Part of a series on


Dharma Wheel
Portal of Buddhism
Outline of Buddhism

History of Buddhism

Timeline - Buddhist councils

Major figures

Gautama Buddha
Disciples · Later Buddhists

Dharma or concepts

Four Noble Truths
Noble Eightfold Path
Three marks of existence
Dependent origination
Saṃsāra · Nirvāṇa
Skandha · Cosmology
Karma · Rebirth

Practices and attainment

Buddhahood · Bodhisattva
4 stages of enlightenment
Wisdom · Meditation
Smarana · Precepts · Pāramitās
Three Jewels · Monastics

Countries and regions


Theravāda · Mahāyāna


Chinese canon · Pali canon
Tibetan canon

Related topics

Comparative studies
Cultural elements

The Vimalakīrti Sūtra or Vimalakirti Nirdesa (Chinese: 維摩詰經) is a Mahayana sutra, belonging to Mahayana Buddhism. The sutra expounds the Mahāyāna as opposed to Hinayana teachings. It is a polemical text since it portrays highly revered Buddhist Arahant saints as being foolish and having incorrect understanding of the Buddhist teachings.

The sutra claims to focus on the explication of the meaning of nonduality. A important aspect of this scripture is that it contains a report of a teaching addressed to highly accomplished and revered Buddhist disciples (amongst which Sariputra, Moggallana and Mahakassapa) by the layman (and bodhisattva) Vimalakīrti, who claims to expound the doctrine of Sunyata to them, and eventually resorts to silence. This particular teaching by Vimalakirti is thus used to portray the most accomplished disciples of the Buddha as deficient in understanding, in order to be able to present the ideal of Bodhisattvaship as higher than Arahantship.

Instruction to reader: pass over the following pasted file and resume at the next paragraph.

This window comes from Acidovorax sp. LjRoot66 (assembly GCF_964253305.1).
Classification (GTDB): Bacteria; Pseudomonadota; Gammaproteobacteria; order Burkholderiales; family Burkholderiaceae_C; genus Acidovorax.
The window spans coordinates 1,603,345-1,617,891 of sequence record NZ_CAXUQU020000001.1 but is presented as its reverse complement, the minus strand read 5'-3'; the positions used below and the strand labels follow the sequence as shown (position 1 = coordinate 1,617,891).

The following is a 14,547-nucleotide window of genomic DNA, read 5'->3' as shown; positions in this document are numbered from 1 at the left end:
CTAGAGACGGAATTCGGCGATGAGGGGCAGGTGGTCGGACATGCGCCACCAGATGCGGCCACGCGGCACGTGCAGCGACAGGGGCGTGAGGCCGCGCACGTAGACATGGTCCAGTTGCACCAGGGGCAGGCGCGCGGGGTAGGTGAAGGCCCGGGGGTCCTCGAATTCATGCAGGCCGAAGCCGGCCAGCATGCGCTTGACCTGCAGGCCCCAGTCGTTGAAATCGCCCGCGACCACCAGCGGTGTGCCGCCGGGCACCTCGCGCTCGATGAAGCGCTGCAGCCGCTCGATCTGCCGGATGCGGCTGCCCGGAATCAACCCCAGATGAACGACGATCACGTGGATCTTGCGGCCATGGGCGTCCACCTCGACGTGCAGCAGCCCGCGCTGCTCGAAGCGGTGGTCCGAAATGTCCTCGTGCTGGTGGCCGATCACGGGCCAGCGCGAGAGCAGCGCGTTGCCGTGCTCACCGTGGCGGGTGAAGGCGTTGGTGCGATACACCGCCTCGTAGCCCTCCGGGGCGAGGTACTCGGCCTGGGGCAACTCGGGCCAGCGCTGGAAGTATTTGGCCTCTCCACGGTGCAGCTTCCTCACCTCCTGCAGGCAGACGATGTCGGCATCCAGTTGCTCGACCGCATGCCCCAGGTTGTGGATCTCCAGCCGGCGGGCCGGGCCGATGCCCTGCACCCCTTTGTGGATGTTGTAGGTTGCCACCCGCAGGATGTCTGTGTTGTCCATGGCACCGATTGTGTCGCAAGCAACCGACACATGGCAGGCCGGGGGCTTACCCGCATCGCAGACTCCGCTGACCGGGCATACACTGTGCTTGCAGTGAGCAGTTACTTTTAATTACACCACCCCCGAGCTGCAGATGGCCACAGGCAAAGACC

There are three classical Chinese translations extant:

  • the 維摩詰所說經 Wéimójié suǒshuō jīng (trans. by Kumārajīva ; T 475.14.537a-557b).
  • the 說無垢稱經 Shuō wúgòuchēng jīng (6 fasc. trans. Xuanzang . T 476.14.557-587)
  • the 佛說維摩詰經 Fóshuō wéimójié jīng (2 fasc. trans. Zhi Qian . T 474.14.519-536).

In addition to these, earlier translations had been done by Lokakṣema (188), Dharmarakṣa (308), Upaśūnya (545), and Jñānagupta (591). Of the three extant renditions, Kumārajīva's has traditionally been the most popular.

There are also two translations from the original Sanskrit into Tibetan. In 1999, Prof. Hisao Takahashi of Taisho University discovered a Sanskrit original among the Chinese Government's Potala collection in Tibet.[1]

See also


  1. "A Tale of Leaves On Sanskrit Manuscripts in Tibet, their Past and their Future" Eleventh Gonda lecture. Steinkellner, E.[1]

External links


ja:維摩経 ta:விமலகீர்த்தி சூத்திரம் vi:Duy-ma-cật sở thuyết kinh zh:維摩詰所說經

Community content is available under CC-BY-SA unless otherwise noted.